Foggy June evenings camping at the local lighthouse … complete with foghorn!
On June 15th, 89 days after leaving Vancouver, we crossed into New Brunswick and back into Canada. Our American leg of the trip was amazing, but there was just something special about setting foot back on home soil – even when that home soil was farther from actual home than we had been our entire time in the US! We stopped just over the border, slapped in our Canadian SIM cards, tried to mentally re-calibrate to kilometres per hour, cheered at the fact we’d now be spending Canadian dollars and no longer had to deal with conversion rates, and took an odd bit of joy in seeing our first Tim Horton’s since Vancouver. A funny thing that we noticed is that the region close to the border on the US side felt like you were in the middle of nowhere – barely anybody living there, very few businesses, zero cell service, but as soon as we crossed into Canada we were in a cute little town with full services, full cell reception, and some character. Goes to show that the US treats the 49th parallel as the uninhabitable north, and for Canada this is southern comfort.
Fun afternoon in the Bay of Fundy National Park – Fog & sun and Ferris’ first covered bridge!
Beach front camping on the Bay of Fundy!
After some quick calls home to announce our safe cross back to Canada, we hit the road north to the city of Saint John. We spent a couple days in and around town, riding the local mountain bike trails and getting our bearings for our explorations through the Canadian Maritimes. We restocked our cooler and our pantry, having crossed the border with as little food as possible to avoid any guff, grabbed some backroads map books for the Maritimes, then set of up the Bay of Fundy Coast.
The next couple of days we checked out Fundy National Park and Hopewell Rocks. We found the National Park had a very well built pump track and a good little smattering of mountain bike trails along with the hiking routes, and we got some cool shots of the Flowerpot Rocks high and dry during low tide. Each night we managed to find a lighthouse access road or a beachside pull out that we could stay in comfortably and not bother anyone. After the Eastern US, where finding a safe and out of the way spot to spend the night verged on impossible, these little ocean side pull-offs were a very welcome change.
Hopewell rocks at low tide!
After exploring the Bay of Fundy side of New Brunswick, we made our way across the Confederation Bridge and onto Prince Edward Island. We were probably a little quick on New Brunswick, and might have traded some of our time spent in Maine for time to explore some of the inland part of the Province; but like they say, hindsight is 20/20, and we had to get a move on to make sure we had enough time to do Nova Scotia and Newfoundland properly. On Prince Edward Island, we took a zig-zagging route Northward across the island through beautiful rolling farmland and little patches of forest up to the Cape Tyron Lighthouse to make dinner and enjoy the gorgeous sunset.
More lighthouse camping – less fog more awesome sunsets (complete with fishboats at 4AM!)
The next day we went on a scavenger hunt of sorts; My family has a lot of history on PEI, my grandfather having spent a significant portion of his childhood on the island, and a number of previous generations that I’d never met who lived their whole lives there. I had some clues from my Grandpa on where to find a little church and cemetery where a number of my ancestors were buried. We had to go to a couple churches searching, but eventually found the right one. We found my Great-Great Grandparents grave on our own, and some internet searching brought me to someone’s passion project that pieced together the history of European Loyalists who settled on PEI. Through that site we found the names and graves of my Great-Great-Great and Great-Great-Great-Great Grandparents, all in the same cemetery, and I learned that my five-times-great Grandfather had come from Normandy and fought on the Loyalist side of the American Revolution, before fleeing North to settle on PEI. Along with the graves, we also found the Bernard Family Road with the Bernard Homestead at the end. It was really cool to find so much of my family history all in one place, and learn some things I hadn’t known about my heritage.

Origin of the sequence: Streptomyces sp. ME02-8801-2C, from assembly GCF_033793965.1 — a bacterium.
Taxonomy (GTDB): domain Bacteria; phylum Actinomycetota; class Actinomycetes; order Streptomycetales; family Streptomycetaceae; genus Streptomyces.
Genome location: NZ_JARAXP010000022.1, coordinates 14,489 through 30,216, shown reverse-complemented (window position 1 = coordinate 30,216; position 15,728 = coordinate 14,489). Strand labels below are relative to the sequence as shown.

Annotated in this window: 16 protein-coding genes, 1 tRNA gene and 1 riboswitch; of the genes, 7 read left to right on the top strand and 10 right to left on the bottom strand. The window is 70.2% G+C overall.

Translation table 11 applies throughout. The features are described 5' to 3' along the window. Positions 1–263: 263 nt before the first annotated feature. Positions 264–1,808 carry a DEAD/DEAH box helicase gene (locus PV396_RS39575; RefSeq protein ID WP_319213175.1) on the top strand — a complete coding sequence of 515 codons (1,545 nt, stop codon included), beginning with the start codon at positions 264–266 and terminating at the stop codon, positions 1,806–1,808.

Bernard road and the old Bernard Homestead!
Ferris goes to church! Cory’s Great-Great-Great-Great Grandfather’s grave!
Besides our historical and ancestral adventures, we found some pristine sand beaches to lounge on, and some of the best mountain biking we’d had so far at the little Nordic center on the island. The trail system was cross-country focused, but all of the trails had fun little rhythm sections built in with rollers to play on and berms to cruise around. There were even some North Shore inspired wood features that I had fun with.
Red rocks meet a very blue ocean!
After exploring ancestry, lazing on the beach, and ripping around on the mountain bike trails, we went into Charlottetown to check out the historic little city. Unfortunately for us the weather took a major dive as we headed into town, we weren’t exactly encouraged by that to go for any walks. What we did explore, however, was a little Irish pub that did happy hour buck-a-shuck PEI oysters. If oysters are your thing – and they’re ours – you need to have the local oysters if you go to PEI. They were delicious! We put back a couple dozen oysters and each a pint of Guinness to match the dark and dreary weather outside, then said goodbye to Charlottetown and PEI and hit the road South for Nova Scotia. Next Province, next post!
Celebrating 3 months on the road camping at yet another lighthouse overlooking Charlottetown, and PEI buck-a-shuck oysters!